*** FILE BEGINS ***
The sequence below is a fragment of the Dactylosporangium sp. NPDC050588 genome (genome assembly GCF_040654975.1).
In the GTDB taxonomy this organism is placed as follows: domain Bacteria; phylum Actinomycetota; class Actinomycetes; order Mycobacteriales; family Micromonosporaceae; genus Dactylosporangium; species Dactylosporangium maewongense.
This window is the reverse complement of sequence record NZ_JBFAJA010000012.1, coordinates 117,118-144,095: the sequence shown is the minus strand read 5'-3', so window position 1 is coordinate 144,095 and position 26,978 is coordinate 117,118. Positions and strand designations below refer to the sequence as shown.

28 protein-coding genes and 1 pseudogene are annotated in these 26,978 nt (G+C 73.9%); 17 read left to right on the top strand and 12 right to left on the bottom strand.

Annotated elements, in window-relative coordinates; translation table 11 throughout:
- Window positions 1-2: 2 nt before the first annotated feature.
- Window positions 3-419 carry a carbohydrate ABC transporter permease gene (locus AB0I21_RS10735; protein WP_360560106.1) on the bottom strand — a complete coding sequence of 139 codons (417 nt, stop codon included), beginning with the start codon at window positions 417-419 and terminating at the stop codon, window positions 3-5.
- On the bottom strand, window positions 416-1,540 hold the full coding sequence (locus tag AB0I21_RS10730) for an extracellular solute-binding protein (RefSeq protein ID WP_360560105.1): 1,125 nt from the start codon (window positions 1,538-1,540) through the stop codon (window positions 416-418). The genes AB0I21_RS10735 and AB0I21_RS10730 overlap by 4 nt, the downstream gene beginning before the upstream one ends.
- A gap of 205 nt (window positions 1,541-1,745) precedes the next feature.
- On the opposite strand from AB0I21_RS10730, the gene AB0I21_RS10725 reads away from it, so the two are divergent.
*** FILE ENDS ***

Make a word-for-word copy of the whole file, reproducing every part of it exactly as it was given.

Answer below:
The sequence below is a fragment of the Dactylosporangium sp. NPDC050588 genome (genome assembly GCF_040654975.1).
In the GTDB taxonomy this organism is placed as follows: domain Bacteria; phylum Actinomycetota; class Actinomycetes; order Mycobacteriales; family Micromonosporaceae; genus Dactylosporangium; species Dactylosporangium maewongense.
This window is the reverse complement of sequence record NZ_JBFAJA010000012.1, coordinates 117,118-144,095: the sequence shown is the minus strand read 5'-3', so window position 1 is coordinate 144,095 and position 26,978 is coordinate 117,118. Positions and strand designations below refer to the sequence as shown.

28 protein-coding genes and 1 pseudogene are annotated in these 26,978 nt (G+C 73.9%); 17 read left to right on the top strand and 12 right to left on the bottom strand.

Annotated elements, in window-relative coordinates; translation table 11 throughout:
- Window positions 1-2: 2 nt before the first annotated feature.
- Window positions 3-419 carry a carbohydrate ABC transporter permease gene (locus AB0I21_RS10735; protein WP_360560106.1) on the bottom strand — a complete coding sequence of 139 codons (417 nt, stop codon included), beginning with the start codon at window positions 417-419 and terminating at the stop codon, window positions 3-5.
- On the bottom strand, window positions 416-1,540 hold the full coding sequence (locus tag AB0I21_RS10730) for an extracellular solute-binding protein (RefSeq protein ID WP_360560105.1): 1,125 nt from the start codon (window positions 1,538-1,540) through the stop codon (window positions 416-418). The genes AB0I21_RS10735 and AB0I21_RS10730 overlap by 4 nt, the downstream gene beginning before the upstream one ends.
- A gap of 205 nt (window positions 1,541-1,745) precedes the next feature.
- On the opposite strand from AB0I21_RS10730, the gene AB0I21_RS10725 reads away from it, so the two are divergent.